Thursday, April 25, 2013

Haunted By Glass Eyes

Yesterday I was up in London for the day with my son visiting a college open day. We had a couple of hours to spare before we caught our coach back so we wandered  around the Natural History Museum. It's quite a few years since I was here last, but it doesn't really change. The building is magnificent outside and in. It reminds me of Hogwarts.
If you've never been here, there is a lot of taxidermy (not a favourite thing of mine) but, all of it done by Victorians many years ago. Time has ticked on and the animals have faded,which adds to the melancholy feel of seeing them.


The old lion touched me the most. How can artificial eyes look so sad?  It made me wonder if the taxidermist was feeling the same as he prepared the King of the jungle for his life behind glass?  I promised him that he would feature in one of my paintings when I said goodbye.


Old Lion, how did you spend your days.
I hope you felt the African sun on your back.
Your real eyes have long gone, what did they see?
Zebra, impala, Baobab tree.
Your body treated and preserved for humans to admire.
In a cold case you stand, blind glass eyes.
I would take you out if I could.
Faded and sad and misunderstood.

                                                                    (Words by me)

23 comments:

  1. For glass such sad eyes as you say, but I seem to see in his face a question Why!!
    luv
    Maura xx

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  2. ps: Meant to say, lovely words in you poem.
    Maura xx

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  3. So touching.... I hope the lion can hear you.... X

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  4. Quite a building... and I can imagine feeling both drawn and repelled by so many stuffed animals. The lion is really something. Are we projecting that sadness on his eyes, or is it there, could we really ever know that? He is magnificent, I think how extraordinary it would be if one day there were a grand burial for all creatures stuffed, encased, pinned, etc. But I have a few butterflies on shelves and shoes of leather and sheepskins and on and on. But the lion, and butterflies, and whales and cheetahs and all the rest who were killed just to be stuffed and added to a collection... what is this thing we do?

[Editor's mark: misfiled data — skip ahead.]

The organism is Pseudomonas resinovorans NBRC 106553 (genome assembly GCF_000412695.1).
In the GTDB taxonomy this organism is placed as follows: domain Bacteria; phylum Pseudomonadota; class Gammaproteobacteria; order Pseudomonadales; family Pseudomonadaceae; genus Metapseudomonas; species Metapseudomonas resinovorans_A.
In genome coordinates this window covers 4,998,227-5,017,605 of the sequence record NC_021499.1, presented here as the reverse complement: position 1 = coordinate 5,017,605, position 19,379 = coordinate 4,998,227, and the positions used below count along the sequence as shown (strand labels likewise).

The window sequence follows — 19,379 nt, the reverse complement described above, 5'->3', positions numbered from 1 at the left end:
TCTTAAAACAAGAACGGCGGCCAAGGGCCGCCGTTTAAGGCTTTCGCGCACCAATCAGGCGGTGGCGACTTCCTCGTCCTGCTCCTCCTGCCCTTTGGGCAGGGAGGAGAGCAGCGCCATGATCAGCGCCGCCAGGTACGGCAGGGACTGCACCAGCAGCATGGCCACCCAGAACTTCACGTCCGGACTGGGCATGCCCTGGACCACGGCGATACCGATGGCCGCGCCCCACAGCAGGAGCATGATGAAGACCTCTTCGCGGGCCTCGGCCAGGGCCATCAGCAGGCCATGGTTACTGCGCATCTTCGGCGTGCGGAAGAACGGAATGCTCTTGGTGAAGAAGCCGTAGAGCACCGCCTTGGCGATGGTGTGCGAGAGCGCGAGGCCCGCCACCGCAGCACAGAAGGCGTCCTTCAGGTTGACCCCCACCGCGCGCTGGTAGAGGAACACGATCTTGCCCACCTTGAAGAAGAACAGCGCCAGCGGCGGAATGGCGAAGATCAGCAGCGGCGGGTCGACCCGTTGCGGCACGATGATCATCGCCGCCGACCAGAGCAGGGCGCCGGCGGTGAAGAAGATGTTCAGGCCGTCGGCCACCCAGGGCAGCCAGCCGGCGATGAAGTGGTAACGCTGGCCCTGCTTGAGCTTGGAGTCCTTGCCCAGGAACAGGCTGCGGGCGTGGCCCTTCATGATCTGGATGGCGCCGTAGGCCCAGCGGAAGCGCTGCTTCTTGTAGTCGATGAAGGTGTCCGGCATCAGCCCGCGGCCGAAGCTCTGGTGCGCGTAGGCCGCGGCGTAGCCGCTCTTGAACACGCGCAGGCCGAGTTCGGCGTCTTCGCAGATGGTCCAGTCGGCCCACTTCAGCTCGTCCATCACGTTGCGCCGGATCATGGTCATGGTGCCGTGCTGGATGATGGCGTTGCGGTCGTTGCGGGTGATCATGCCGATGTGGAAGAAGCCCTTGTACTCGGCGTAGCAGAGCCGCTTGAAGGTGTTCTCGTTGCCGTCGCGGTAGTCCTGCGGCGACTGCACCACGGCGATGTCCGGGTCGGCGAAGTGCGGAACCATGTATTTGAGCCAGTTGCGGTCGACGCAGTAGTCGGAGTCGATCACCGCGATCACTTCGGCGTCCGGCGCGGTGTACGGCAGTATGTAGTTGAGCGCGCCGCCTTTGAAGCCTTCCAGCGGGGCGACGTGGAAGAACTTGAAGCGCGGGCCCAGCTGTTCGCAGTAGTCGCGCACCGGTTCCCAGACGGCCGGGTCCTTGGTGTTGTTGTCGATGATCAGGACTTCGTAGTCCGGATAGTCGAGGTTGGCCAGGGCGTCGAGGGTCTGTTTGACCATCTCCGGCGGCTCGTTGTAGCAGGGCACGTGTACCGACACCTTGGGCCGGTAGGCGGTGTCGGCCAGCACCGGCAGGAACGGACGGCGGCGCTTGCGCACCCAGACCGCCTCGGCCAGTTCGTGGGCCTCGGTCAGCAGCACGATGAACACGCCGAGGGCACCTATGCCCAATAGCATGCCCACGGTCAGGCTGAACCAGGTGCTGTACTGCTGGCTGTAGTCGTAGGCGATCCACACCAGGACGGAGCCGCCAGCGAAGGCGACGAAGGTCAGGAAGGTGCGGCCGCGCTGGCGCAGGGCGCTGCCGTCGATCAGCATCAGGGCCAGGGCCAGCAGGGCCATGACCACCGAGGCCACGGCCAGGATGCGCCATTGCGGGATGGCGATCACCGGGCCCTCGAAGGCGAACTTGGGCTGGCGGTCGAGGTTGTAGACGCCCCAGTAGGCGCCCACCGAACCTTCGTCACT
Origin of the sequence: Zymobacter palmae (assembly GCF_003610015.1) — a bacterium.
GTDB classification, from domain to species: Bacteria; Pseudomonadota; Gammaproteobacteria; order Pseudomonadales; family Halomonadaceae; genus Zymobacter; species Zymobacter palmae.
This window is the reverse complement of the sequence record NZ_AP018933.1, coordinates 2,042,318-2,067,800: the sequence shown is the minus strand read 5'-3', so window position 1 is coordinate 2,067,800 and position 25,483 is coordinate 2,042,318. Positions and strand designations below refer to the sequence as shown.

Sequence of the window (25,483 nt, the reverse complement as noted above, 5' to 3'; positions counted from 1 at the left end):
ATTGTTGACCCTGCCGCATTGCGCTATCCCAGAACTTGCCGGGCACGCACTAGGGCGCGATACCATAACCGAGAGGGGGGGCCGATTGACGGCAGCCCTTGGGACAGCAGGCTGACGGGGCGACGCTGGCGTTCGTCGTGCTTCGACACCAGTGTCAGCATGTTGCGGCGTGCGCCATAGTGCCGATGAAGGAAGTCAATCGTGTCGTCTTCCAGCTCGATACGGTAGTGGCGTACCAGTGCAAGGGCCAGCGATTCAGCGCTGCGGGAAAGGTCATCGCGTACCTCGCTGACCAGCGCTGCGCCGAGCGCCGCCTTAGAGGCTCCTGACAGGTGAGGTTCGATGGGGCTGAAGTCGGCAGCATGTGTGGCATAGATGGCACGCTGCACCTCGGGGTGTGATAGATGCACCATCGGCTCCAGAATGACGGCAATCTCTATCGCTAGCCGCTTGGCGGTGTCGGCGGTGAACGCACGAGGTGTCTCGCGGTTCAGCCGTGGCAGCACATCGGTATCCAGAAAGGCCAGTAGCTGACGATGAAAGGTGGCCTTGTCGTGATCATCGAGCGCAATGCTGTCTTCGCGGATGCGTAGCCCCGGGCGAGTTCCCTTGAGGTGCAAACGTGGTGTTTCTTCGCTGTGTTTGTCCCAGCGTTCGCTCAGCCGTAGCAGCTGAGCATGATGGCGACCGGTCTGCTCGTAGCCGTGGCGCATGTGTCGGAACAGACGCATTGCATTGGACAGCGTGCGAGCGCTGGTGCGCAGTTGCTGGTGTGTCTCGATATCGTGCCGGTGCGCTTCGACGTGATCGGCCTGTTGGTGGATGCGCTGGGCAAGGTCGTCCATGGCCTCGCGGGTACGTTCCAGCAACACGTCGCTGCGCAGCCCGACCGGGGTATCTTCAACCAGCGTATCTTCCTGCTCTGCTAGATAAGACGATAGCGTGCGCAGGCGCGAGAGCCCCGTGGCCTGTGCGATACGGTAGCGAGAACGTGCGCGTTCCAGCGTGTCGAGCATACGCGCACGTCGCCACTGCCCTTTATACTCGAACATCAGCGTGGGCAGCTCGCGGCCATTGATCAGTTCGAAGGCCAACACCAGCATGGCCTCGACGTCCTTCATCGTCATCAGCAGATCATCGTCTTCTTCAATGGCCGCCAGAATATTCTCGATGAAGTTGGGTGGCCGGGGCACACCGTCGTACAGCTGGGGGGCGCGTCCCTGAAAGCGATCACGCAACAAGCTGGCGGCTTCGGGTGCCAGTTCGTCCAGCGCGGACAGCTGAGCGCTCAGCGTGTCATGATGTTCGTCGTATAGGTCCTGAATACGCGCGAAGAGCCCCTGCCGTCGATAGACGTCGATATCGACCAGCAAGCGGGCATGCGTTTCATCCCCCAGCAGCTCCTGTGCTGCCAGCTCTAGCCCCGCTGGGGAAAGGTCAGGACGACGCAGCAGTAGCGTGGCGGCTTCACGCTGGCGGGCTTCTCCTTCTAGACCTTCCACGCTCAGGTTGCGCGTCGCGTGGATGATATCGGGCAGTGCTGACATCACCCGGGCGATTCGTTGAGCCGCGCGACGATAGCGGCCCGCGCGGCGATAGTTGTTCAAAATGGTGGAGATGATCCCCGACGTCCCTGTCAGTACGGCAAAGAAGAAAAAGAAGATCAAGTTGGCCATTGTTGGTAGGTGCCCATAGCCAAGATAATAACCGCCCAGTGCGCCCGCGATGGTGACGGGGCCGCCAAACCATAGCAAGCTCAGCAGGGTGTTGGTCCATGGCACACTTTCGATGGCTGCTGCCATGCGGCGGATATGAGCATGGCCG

But I went to graduate school where there was an amazing Nature Lab filled with cross sections of plant material, bones, stones, taxidermed animals, live animals in tanks, strange creatures preserved in liquids - I learned things there. But I also wondered about the soul's of all those creatures. I'm both fascinated and uncomfortable with this practice of ours. I collect bones, feathers, dead butterflies and moths, a wing or two now and again, but if I find a whole, dead creature, I usually bury it, or offer it a prayer and know it will become food for the other forest creatures.

    Long comment! You've obviously touched on an issue I grapple with. I have no answers, and I'm taking those lion's eyes into the day with me....

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  5. I'm also fascinated and repelled with it too Valerianna. I also collect feathers, but this is different as birds moult don't they. However I also have a small case of moths which I bought in a charity shop. Seeing them there for such a small price, discarded in an old box, I felt I had to buy them to show their beauty off. It felt wrong not to.
    My second choice of Art college years back included Taxidermy in the course. I got offered my 1st choice so never had to deal with that. I often wonder what would have happened if I had went to that college? If it's an animal that has died naturally maybe it's a different matter. The whole issue is like opening a can of worms isn't it.

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  6. Your photos brought back visits to the Museum when I was a very small child. I felt that the animals were only waiting for the Museum to close before they stepped from their cases and moved around. I imagined their conversations. There was a huge woolly bison (I don't know if it's still there), and I remember standing next to this huge creature, and falling in love with it. Thank you for reminding me of these early memories.